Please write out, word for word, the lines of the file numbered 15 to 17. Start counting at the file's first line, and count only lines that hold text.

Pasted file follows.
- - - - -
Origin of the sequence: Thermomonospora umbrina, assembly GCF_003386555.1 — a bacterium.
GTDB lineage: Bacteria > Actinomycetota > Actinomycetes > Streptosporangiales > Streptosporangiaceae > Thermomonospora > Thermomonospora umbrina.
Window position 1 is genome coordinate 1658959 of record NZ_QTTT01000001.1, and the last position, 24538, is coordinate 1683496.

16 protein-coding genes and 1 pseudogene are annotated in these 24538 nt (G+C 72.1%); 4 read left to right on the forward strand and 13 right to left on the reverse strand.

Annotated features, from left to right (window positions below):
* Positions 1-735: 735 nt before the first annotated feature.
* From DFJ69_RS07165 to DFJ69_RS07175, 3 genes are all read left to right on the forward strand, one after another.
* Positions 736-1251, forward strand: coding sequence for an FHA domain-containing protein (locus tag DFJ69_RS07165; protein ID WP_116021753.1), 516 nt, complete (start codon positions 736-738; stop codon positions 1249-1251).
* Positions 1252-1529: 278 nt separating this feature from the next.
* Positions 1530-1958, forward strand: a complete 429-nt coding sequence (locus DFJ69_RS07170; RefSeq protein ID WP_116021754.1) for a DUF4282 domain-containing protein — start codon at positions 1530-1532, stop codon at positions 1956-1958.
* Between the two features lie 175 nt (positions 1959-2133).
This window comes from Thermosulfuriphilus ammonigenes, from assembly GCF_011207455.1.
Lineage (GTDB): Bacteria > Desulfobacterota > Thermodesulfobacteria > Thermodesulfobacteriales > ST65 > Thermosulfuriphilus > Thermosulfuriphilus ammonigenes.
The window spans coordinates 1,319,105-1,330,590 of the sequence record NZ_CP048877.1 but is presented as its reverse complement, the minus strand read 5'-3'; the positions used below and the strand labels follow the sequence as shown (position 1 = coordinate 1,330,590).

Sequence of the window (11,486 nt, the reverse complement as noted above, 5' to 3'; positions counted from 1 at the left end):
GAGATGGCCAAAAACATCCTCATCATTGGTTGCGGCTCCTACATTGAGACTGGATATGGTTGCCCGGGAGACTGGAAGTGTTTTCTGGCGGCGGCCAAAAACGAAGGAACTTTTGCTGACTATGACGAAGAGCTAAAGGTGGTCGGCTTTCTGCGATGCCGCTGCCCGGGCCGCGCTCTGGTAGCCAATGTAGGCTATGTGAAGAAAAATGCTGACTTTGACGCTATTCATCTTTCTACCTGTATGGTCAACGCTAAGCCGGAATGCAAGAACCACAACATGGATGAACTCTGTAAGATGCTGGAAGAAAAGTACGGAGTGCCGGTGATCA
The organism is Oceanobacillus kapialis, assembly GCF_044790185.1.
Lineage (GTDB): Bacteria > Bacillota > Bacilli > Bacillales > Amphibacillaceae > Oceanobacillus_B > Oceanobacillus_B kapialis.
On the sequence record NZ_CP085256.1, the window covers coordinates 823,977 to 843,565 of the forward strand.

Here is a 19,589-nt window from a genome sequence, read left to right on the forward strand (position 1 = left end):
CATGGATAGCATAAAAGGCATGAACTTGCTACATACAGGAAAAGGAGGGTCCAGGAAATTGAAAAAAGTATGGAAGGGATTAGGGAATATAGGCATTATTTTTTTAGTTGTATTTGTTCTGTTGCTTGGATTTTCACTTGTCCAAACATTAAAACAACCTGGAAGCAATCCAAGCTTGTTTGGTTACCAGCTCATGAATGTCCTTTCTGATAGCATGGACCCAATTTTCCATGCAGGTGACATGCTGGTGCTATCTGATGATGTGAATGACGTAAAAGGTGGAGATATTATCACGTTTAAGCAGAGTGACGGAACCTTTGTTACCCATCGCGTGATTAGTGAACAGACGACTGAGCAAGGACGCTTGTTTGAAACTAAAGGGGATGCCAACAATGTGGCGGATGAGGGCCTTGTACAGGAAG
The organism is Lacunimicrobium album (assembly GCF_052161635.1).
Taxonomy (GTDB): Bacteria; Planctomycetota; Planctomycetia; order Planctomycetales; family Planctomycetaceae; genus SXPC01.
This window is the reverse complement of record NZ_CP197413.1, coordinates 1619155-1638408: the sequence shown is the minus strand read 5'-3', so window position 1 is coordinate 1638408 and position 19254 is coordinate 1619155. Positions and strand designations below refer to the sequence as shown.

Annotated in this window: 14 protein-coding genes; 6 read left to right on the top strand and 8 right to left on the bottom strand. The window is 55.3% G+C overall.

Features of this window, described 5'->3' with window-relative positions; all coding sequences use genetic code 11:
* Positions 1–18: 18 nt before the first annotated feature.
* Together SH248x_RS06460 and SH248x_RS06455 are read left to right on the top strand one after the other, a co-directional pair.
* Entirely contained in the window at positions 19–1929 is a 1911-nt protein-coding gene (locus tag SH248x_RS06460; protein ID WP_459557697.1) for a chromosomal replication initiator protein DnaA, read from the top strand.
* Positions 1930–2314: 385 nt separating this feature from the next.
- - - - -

Sequence of the window (11,486 nt, the reverse complement as noted above, 5' to 3'; positions counted from 1 at the left end):
GAGATGGCCAAAAACATCCTCATCATTGGTTGCGGCTCCTACATTGAGACTGGATATGGTTGCCCGGGAGACTGGAAGTGTTTTCTGGCGGCGGCCAAAAACGAAGGAACTTTTGCTGACTATGACGAAGAGCTAAAGGTGGTCGGCTTTCTGCGATGCCGCTGCCCGGGCCGCGCTCTGGTAGCCAATGTAGGCTATGTGAAGAAAAATGCTGACTTTGACGCTATTCATCTTTCTACCTGTATGGTCAACGCTAAGCCGGAATGCAAGAACCACAACATGGATGAACTCTGTAAGATGCTGGAAGAAAAGTACGGAGTGCCGGTGATCA
The organism is Oceanobacillus kapialis, assembly GCF_044790185.1.